Millington’s airport flunks FAA inspection
By Wayne Risher
Wednesday, September 8, 2010
Millington Regional Jetport has temporarily lost certification to land passenger aircraft after flunking a Federal Aviation Administration inspection.
It’s expected to have virtually no impact, because the former Naval Air Station runway has no scheduled passenger service. Airport officials said they’re working to correct the problems and should regain certification within 45-90 days.
“For 99.9 percent of the pilots who use the airport, there is no difference,” said Don Lowry, chairman of the city-owned airport’s governing board. “The small planes are not going to have a problem coming in here and refueling.”
Nor will the loss of an FAA Part 139 airport operating certificate affect Millington’s status as an emergency backup for FedEx plane landings. Lowry and FAA spokeswoman Kathleen Bergen said private, corporate and cargo flights aren’t affected.
Lowry said repaving of the 8,000-foot-long runway will begin soon. The airport will close half the runway at a time to stay open for small planes.
“We’re going to be in compliance and we’re going to be a safer airport,” Lowry said.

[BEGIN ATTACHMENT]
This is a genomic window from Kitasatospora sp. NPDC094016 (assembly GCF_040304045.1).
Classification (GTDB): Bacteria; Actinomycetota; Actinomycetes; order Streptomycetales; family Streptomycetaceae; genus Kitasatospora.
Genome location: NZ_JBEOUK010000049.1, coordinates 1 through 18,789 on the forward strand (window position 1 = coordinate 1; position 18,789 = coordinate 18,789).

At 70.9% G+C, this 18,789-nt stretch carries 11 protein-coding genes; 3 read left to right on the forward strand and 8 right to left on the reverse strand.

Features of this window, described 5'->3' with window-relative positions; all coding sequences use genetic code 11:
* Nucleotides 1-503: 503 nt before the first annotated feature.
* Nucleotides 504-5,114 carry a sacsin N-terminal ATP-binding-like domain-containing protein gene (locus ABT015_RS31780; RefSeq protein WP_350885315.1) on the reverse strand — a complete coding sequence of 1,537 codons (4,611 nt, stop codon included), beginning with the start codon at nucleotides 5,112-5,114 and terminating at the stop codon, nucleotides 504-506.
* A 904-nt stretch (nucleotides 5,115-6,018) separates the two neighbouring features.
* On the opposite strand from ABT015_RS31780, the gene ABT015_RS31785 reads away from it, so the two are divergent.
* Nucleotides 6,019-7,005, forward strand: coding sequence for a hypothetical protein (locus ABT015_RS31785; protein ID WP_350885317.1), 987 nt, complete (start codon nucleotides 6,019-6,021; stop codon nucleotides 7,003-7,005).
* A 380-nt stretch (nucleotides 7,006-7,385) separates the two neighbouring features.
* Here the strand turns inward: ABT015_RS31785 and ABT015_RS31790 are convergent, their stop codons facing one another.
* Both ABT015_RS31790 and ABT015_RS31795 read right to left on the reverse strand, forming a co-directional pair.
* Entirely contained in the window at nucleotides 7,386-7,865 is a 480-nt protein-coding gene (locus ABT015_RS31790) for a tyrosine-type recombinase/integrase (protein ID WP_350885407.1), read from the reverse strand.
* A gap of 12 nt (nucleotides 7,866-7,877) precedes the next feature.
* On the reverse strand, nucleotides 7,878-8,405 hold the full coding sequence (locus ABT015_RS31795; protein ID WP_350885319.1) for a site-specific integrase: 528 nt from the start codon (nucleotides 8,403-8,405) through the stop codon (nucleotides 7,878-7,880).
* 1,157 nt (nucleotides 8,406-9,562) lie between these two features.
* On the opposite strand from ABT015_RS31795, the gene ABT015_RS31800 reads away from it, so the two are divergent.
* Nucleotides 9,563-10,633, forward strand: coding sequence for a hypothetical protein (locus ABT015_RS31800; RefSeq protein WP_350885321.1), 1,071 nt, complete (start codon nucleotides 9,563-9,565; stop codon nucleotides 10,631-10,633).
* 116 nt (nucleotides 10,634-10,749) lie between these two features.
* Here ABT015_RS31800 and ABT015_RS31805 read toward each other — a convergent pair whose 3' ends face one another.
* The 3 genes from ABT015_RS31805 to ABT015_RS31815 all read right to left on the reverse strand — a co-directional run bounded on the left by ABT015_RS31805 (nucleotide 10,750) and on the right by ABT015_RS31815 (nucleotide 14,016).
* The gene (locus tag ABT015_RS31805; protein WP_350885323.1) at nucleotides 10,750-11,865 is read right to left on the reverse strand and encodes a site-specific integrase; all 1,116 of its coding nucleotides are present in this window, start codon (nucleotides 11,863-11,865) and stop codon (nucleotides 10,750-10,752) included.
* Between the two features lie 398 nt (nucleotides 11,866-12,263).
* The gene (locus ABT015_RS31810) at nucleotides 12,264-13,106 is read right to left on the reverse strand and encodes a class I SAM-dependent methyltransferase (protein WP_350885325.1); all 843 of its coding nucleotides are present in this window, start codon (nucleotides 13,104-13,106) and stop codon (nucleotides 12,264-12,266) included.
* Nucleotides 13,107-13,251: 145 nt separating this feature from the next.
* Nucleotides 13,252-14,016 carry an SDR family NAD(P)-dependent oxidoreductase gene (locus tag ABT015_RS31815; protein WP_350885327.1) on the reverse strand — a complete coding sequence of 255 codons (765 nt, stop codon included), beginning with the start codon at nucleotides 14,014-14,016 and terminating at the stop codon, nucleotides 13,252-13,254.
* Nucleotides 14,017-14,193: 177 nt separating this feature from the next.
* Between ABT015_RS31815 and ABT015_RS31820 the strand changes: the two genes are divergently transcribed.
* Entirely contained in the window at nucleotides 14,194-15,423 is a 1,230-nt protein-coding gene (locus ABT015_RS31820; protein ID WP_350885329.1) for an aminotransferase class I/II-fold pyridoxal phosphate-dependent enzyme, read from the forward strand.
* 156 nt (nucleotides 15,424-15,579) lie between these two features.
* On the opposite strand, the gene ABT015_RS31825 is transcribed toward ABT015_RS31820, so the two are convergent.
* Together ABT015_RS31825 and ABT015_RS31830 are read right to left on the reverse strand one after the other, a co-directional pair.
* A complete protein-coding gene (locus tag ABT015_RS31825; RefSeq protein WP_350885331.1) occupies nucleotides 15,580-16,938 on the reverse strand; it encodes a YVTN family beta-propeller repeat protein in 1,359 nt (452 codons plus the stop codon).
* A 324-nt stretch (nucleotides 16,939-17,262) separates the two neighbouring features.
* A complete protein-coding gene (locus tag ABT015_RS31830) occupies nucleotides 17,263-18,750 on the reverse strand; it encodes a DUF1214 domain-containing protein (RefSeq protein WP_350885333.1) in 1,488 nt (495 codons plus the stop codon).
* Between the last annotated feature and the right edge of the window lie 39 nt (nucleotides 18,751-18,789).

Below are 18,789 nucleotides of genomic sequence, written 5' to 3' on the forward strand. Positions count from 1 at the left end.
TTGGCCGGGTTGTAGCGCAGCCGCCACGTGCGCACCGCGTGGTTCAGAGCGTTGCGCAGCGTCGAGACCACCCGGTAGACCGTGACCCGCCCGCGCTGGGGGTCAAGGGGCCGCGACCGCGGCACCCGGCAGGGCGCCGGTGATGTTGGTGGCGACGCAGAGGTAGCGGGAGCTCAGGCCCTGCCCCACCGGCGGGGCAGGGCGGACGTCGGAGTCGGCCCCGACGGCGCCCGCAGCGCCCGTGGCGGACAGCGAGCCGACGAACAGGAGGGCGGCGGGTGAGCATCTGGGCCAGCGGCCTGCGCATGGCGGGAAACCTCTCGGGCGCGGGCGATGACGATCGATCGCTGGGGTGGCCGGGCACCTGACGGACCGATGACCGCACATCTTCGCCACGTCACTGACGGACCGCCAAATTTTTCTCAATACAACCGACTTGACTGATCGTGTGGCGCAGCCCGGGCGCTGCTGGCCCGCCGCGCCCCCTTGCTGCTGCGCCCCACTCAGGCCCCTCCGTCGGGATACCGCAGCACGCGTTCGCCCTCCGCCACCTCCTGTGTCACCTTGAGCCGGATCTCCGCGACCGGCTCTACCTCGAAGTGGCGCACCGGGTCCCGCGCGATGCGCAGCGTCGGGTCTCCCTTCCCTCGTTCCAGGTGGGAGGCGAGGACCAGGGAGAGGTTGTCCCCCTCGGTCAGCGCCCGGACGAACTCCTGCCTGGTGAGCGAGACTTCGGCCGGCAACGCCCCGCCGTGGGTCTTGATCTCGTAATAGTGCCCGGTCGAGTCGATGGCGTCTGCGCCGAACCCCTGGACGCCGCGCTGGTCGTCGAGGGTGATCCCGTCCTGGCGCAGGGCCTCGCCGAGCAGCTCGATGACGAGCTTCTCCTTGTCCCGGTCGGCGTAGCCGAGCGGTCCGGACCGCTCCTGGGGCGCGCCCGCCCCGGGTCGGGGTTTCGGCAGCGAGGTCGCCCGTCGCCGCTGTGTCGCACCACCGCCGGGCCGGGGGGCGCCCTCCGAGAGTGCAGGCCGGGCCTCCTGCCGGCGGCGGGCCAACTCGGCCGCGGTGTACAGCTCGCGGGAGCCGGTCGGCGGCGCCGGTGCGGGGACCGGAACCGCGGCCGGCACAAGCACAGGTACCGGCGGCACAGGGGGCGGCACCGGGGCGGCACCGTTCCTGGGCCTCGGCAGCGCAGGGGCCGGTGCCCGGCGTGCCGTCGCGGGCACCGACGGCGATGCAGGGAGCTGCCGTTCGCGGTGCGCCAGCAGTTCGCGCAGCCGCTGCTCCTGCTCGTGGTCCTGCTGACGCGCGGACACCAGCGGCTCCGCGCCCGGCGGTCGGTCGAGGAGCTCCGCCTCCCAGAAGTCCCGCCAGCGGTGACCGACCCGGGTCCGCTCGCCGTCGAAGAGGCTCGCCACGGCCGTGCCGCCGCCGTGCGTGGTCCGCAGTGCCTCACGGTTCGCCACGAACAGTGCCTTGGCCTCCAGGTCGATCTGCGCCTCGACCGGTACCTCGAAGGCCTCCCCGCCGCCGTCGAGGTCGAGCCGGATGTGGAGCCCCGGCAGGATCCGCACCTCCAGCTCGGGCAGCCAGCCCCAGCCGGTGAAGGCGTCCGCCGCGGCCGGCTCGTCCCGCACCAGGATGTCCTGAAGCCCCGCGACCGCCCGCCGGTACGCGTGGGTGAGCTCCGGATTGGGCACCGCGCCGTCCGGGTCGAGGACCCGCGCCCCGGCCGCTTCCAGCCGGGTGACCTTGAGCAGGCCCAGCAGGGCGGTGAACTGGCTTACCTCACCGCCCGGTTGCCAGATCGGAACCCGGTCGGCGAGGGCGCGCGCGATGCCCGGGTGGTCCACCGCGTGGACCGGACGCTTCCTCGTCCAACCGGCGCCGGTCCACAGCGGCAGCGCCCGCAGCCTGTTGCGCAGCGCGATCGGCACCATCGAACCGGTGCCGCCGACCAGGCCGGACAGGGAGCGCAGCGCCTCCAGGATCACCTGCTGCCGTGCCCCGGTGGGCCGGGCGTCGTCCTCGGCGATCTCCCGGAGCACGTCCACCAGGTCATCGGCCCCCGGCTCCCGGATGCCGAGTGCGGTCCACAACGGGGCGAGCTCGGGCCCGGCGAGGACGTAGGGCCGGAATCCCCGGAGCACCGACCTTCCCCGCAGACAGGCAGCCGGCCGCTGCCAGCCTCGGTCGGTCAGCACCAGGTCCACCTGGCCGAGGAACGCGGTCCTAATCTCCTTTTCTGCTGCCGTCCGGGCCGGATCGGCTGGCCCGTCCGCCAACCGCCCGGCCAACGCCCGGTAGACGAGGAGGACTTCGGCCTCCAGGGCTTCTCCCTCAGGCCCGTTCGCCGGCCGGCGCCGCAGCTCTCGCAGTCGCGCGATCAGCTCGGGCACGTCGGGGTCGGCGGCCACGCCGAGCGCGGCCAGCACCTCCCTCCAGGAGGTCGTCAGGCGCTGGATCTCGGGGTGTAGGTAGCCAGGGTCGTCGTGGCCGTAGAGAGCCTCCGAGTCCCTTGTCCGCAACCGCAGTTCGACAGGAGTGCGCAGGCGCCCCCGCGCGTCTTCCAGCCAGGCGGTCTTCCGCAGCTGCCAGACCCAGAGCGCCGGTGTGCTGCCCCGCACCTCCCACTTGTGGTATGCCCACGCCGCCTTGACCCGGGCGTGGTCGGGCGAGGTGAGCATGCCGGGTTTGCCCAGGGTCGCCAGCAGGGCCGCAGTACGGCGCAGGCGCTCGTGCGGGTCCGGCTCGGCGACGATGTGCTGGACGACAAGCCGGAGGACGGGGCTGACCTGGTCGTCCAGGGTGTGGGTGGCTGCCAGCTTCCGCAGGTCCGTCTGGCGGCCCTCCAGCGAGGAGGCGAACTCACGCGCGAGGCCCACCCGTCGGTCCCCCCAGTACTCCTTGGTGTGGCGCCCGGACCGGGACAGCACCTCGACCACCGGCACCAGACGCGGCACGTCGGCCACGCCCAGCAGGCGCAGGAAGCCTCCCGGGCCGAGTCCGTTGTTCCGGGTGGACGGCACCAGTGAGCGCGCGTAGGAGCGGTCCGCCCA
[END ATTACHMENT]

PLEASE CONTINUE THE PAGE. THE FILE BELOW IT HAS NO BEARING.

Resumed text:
The airport was hit by flooding and the departure of director Tracy Williams this year. The board hired Rodney Hendrix, retired manager of McKellar-Sipes Regional Airport in Jackson, as interim director.
Lowry said the authority hasn’t received paperwork yet, but an FAA inspection Aug. 26 found a number of minor problems.
They included lack of signs and windsocks at both ends of the runway and depressions in the land adjoining the runway, apparently caused by the flooding in May.
Lowry said there have been no passenger flights into the airport since Memphis Motorsports Park closed. The airport has an air traffic control tower, firefighting unit and instrument landing system.
Lowery and Millington Mayor Richard Hodges said it’s important for the city’s future to have the capability to land passenger aircraft.
“I know they’re striving in that direction, but we haven’t had anybody to bite on that,” Hodges said.
Private pilot George Cates said he didn’t notice anything amiss when he flew out of Millington last week. “Everything seemed about as routine as it gets,” Cates said.
–Wayne Risher: 529-2874
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